Genetic relationships between efficiency traits and gut microbiota traits in growing pigs fed a conventional or a high fiber diet.

TitleGenetic relationships between efficiency traits and gut microbiota traits in growing pigs fed a conventional or a high fiber diet.
Publication TypeJournal Article
Year of Publication2022
AuthorsDéru, V, Bouquet, A, Zemb, O, Blanchet, B, De Almeida, ML, Cauquil, L, Carillier-Jacquin, C, Gilbert, H
JournalJ Anim Sci
Date Published2022 May 17

In pigs, the gut microbiota composition plays a major role in the process of digestion, but is influenced by many external factors, especially diet. To be used in breeding applications, genotype by diet interactions on microbiota composition have to be quantified, as well as their impact on genetic covariances with feed efficiency (FE) and digestive efficiency (DE) traits. This study aimed at determining the impact of an alternative diet on variance components of microbiota traits (genera and alpha diversity indices) and estimating genetic correlations between microbiota and efficiency traits for pigs fed a conventional (CO) or a high fiber (HF) diet. Fecal microbes of 812 full-siblings fed a CO diet and 752 pigs fed the HF diet were characterized at 16 weeks of age by sequencing the V3-V4 region of the 16S rRNA gene. A total of 231 genera were identified. Digestibility coefficients of nitrogen, organic matter and energy were predicted analyzing the same fecal samples with near infrared spectrometry. Daily feed intake, feed conversion ratio, residual feed intake and average daily gain (ADG) were also recorded. The 71 genera present in more than 20% of individuals were retained for genetic analyses. Heritability (h²) of microbiota traits were similar between diets (from null to 0.38 ± 0.12 in the CO diet and to 0.39 ± 0.12 in the HF diet). Only three out of the 24 genera and two alpha diversity indices with significant h² in both diets had genetic correlations across diets significantly different from 0.99 (P < 0.05), indicating limited genetic by diet interactions for these traits. When both diets were analyzed jointly, 59 genera had h² significantly different from zero. Based on the genetic correlations between these genera and ADG, FE and DE traits, three groups of genera could be identified. A group of 29 genera had abundances favorably correlated with DE and FE traits, 14 genera were unfavorably correlated with DE traits, and the last group of 16 genera had abundances with correlations close to zero with production traits. However, genera abundances favorably correlated with DE and FE traits were unfavorably correlated with ADG, and vice versa. Alpha diversity indices had correlation patterns similar to the first group. In the end, genetic by diet interactions on gut microbiota composition of growing pigs were limited in this study. Based on this study, microbiota-based traits could be used as proxies to improve FE and DE in growing pigs.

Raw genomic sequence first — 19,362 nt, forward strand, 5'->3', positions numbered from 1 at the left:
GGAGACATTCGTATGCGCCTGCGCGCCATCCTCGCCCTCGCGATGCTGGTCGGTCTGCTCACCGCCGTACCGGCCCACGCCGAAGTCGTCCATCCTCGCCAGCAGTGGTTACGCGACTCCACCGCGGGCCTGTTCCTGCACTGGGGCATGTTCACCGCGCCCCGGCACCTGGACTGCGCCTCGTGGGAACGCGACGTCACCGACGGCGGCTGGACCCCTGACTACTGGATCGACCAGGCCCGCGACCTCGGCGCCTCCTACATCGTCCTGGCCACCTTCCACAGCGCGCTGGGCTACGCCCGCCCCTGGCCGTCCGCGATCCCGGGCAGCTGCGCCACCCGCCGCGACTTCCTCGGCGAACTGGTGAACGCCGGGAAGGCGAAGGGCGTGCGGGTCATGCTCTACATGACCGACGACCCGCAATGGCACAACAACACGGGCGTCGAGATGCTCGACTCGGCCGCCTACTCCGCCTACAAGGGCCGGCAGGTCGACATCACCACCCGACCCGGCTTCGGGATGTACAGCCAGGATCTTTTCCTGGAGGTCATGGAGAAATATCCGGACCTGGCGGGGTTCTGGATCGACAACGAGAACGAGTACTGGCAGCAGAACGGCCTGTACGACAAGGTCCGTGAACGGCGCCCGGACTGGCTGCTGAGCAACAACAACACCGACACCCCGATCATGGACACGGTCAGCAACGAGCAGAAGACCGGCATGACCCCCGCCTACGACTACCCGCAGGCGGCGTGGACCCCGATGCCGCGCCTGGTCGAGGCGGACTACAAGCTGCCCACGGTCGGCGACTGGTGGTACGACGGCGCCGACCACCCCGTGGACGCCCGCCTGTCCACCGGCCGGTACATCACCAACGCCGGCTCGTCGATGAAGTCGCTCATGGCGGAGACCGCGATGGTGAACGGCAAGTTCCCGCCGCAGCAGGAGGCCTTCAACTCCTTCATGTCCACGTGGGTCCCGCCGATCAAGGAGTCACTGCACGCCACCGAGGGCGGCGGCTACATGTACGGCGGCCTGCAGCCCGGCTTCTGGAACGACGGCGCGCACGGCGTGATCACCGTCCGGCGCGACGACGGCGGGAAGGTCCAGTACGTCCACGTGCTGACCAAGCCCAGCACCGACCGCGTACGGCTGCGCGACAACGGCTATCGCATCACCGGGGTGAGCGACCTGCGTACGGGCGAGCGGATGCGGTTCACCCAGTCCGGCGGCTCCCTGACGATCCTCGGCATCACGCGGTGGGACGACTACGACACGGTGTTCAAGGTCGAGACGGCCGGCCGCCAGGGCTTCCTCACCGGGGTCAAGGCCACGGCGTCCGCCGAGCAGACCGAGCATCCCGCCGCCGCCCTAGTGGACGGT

Alternate JournalJ Anim Sci
PubMed ID35579995